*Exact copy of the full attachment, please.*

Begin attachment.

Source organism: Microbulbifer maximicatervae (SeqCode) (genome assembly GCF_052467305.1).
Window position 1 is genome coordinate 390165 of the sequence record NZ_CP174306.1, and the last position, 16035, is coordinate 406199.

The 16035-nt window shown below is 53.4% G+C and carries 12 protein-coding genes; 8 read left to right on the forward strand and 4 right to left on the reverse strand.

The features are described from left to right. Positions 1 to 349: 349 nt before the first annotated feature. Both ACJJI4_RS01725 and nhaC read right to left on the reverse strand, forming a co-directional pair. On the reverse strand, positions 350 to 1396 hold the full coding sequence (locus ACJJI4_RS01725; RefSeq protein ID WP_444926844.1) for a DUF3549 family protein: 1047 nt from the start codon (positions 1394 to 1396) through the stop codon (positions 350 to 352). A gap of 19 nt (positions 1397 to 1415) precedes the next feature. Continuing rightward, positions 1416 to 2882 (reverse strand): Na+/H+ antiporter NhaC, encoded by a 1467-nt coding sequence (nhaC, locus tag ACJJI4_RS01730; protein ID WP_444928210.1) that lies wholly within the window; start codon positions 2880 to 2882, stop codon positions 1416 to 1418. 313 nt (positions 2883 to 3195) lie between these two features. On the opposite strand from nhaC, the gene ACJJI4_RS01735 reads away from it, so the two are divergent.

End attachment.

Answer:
Source organism: Microbulbifer maximicatervae (SeqCode) (genome assembly GCF_052467305.1).
Window position 1 is genome coordinate 390165 of the sequence record NZ_CP174306.1, and the last position, 16035, is coordinate 406199.

The 16035-nt window shown below is 53.4% G+C and carries 12 protein-coding genes; 8 read left to right on the forward strand and 4 right to left on the reverse strand.

The features are described from left to right. Positions 1 to 349: 349 nt before the first annotated feature. Both ACJJI4_RS01725 and nhaC read right to left on the reverse strand, forming a co-directional pair. On the reverse strand, positions 350 to 1396 hold the full coding sequence (locus ACJJI4_RS01725; RefSeq protein ID WP_444926844.1) for a DUF3549 family protein: 1047 nt from the start codon (positions 1394 to 1396) through the stop codon (positions 350 to 352). A gap of 19 nt (positions 1397 to 1415) precedes the next feature. Continuing rightward, positions 1416 to 2882 (reverse strand): Na+/H+ antiporter NhaC, encoded by a 1467-nt coding sequence (nhaC, locus tag ACJJI4_RS01730; protein ID WP_444928210.1) that lies wholly within the window; start codon positions 2880 to 2882, stop codon positions 1416 to 1418. 313 nt (positions 2883 to 3195) lie between these two features. On the opposite strand from nhaC, the gene ACJJI4_RS01735 reads away from it, so the two are divergent.